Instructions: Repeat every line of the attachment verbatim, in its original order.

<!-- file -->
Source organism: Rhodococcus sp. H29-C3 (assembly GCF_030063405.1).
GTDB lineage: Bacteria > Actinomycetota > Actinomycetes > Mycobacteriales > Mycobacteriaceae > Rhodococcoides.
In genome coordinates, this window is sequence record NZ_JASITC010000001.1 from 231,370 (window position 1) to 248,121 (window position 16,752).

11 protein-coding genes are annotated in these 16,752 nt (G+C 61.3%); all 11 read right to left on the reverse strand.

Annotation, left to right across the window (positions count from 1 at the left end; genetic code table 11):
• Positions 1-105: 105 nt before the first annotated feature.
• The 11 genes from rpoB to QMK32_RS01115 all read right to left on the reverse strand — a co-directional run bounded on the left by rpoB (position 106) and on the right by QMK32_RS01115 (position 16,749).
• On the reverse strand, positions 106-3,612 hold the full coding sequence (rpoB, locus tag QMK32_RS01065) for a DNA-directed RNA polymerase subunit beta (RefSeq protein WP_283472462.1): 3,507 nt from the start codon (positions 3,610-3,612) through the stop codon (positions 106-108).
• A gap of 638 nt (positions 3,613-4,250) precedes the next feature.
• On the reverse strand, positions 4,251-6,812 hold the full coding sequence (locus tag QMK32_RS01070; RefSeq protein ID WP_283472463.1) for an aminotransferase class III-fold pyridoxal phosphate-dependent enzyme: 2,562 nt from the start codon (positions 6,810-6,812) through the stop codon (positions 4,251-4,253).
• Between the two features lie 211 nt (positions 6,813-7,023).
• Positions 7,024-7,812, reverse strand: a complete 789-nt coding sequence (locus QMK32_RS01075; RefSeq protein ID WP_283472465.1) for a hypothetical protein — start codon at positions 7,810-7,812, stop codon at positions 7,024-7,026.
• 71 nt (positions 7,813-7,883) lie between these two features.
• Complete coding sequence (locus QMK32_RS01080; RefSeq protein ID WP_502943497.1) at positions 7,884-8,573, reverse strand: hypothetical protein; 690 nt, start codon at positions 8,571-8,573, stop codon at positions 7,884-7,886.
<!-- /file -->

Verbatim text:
Source organism: Rhodococcus sp. H29-C3 (assembly GCF_030063405.1).
GTDB lineage: Bacteria > Actinomycetota > Actinomycetes > Mycobacteriales > Mycobacteriaceae > Rhodococcoides.
In genome coordinates, this window is sequence record NZ_JASITC010000001.1 from 231,370 (window position 1) to 248,121 (window position 16,752).

11 protein-coding genes are annotated in these 16,752 nt (G+C 61.3%); all 11 read right to left on the reverse strand.

Annotation, left to right across the window (positions count from 1 at the left end; genetic code table 11):
• Positions 1-105: 105 nt before the first annotated feature.
• The 11 genes from rpoB to QMK32_RS01115 all read right to left on the reverse strand — a co-directional run bounded on the left by rpoB (position 106) and on the right by QMK32_RS01115 (position 16,749).
• On the reverse strand, positions 106-3,612 hold the full coding sequence (rpoB, locus tag QMK32_RS01065) for a DNA-directed RNA polymerase subunit beta (RefSeq protein WP_283472462.1): 3,507 nt from the start codon (positions 3,610-3,612) through the stop codon (positions 106-108).
• A gap of 638 nt (positions 3,613-4,250) precedes the next feature.
• On the reverse strand, positions 4,251-6,812 hold the full coding sequence (locus tag QMK32_RS01070; RefSeq protein ID WP_283472463.1) for an aminotransferase class III-fold pyridoxal phosphate-dependent enzyme: 2,562 nt from the start codon (positions 6,810-6,812) through the stop codon (positions 4,251-4,253).
• Between the two features lie 211 nt (positions 6,813-7,023).
• Positions 7,024-7,812, reverse strand: a complete 789-nt coding sequence (locus QMK32_RS01075; RefSeq protein ID WP_283472465.1) for a hypothetical protein — start codon at positions 7,810-7,812, stop codon at positions 7,024-7,026.
• 71 nt (positions 7,813-7,883) lie between these two features.
• Complete coding sequence (locus QMK32_RS01080; RefSeq protein ID WP_502943497.1) at positions 7,884-8,573, reverse strand: hypothetical protein; 690 nt, start codon at positions 8,571-8,573, stop codon at positions 7,884-7,886.